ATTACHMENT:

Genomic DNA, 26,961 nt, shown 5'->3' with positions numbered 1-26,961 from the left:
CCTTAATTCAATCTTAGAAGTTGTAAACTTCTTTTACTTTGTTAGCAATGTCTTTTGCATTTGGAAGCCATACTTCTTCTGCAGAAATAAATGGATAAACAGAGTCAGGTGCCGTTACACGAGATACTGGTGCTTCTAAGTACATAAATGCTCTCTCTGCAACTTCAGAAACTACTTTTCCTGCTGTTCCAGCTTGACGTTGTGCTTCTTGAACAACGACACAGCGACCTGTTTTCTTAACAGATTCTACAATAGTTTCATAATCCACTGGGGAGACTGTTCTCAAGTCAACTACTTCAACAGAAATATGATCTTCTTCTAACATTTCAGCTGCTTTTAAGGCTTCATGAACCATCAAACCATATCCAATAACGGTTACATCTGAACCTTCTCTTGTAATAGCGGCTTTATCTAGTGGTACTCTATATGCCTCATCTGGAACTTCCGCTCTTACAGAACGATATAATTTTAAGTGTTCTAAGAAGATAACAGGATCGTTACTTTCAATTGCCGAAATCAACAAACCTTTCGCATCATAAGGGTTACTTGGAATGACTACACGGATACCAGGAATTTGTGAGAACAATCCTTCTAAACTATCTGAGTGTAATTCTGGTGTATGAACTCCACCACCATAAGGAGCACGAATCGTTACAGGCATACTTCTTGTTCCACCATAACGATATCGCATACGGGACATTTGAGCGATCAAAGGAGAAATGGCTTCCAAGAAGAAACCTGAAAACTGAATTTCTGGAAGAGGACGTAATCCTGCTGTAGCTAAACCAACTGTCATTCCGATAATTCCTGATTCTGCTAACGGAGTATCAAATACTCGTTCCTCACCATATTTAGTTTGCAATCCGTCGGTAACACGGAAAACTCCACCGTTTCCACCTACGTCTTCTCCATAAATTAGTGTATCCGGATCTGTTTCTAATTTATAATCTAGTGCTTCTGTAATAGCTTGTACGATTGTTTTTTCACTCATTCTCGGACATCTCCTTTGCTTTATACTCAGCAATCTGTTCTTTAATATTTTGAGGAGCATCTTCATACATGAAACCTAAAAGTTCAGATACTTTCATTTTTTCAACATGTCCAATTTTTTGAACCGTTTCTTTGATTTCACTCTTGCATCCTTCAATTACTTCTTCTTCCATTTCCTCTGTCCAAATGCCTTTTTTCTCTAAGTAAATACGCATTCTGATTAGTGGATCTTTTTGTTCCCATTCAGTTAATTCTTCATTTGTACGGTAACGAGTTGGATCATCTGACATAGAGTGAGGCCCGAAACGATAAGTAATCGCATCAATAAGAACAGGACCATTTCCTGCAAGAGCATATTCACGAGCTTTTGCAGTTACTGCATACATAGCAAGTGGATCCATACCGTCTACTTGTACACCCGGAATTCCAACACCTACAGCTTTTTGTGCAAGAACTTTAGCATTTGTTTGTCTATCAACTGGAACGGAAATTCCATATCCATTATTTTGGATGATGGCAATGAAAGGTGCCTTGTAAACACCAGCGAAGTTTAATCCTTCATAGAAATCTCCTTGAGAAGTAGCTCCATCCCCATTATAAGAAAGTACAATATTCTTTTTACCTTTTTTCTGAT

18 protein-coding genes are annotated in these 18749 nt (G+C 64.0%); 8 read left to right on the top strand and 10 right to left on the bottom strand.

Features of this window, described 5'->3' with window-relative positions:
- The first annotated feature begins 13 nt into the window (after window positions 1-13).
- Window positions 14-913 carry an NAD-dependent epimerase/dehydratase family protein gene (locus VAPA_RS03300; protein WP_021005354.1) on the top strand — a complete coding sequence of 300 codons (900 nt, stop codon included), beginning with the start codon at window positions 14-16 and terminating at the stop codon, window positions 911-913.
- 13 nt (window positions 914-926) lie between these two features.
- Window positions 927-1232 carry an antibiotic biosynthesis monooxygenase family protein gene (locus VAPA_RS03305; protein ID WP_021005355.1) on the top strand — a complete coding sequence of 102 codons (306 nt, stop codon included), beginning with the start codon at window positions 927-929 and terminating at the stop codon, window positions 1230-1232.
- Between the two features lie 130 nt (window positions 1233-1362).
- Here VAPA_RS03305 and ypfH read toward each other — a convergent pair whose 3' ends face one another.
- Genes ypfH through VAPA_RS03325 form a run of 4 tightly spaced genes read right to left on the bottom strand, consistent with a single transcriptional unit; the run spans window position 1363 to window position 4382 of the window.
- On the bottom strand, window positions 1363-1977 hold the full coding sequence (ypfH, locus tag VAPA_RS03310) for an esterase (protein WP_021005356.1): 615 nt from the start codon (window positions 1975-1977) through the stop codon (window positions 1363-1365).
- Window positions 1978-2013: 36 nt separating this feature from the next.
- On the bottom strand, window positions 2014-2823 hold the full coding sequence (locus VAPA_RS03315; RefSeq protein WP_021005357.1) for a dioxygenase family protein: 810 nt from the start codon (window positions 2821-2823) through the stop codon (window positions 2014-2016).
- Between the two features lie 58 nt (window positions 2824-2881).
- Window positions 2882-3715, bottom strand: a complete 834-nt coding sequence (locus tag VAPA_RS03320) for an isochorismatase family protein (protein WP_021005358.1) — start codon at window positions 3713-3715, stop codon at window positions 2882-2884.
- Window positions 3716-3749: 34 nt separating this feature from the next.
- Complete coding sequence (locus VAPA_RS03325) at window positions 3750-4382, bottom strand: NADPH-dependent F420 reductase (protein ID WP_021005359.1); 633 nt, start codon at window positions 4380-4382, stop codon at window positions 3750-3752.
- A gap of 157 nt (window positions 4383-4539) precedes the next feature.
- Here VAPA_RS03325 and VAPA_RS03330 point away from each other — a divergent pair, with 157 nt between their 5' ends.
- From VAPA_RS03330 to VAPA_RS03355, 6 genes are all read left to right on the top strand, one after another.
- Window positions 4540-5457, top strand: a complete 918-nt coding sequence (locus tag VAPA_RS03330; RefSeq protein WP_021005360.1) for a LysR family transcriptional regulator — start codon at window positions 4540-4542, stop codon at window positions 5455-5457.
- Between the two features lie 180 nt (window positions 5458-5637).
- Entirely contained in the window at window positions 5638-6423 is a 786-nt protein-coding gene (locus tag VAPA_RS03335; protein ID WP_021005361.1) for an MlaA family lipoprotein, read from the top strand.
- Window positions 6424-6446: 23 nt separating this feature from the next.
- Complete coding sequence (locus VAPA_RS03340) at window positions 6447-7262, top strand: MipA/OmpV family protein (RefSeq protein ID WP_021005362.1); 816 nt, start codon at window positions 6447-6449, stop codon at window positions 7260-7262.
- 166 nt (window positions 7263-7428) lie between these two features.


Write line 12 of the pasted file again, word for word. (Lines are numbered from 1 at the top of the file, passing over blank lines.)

- On the bottom strand, window positions 1363-1977 hold the full coding sequence (ypfH, locus tag VAPA_RS03310) for an esterase (protein WP_021005356.1): 615 nt from the start codon (window positions 1975-1977) through the stop codon (window positions 1363-1365).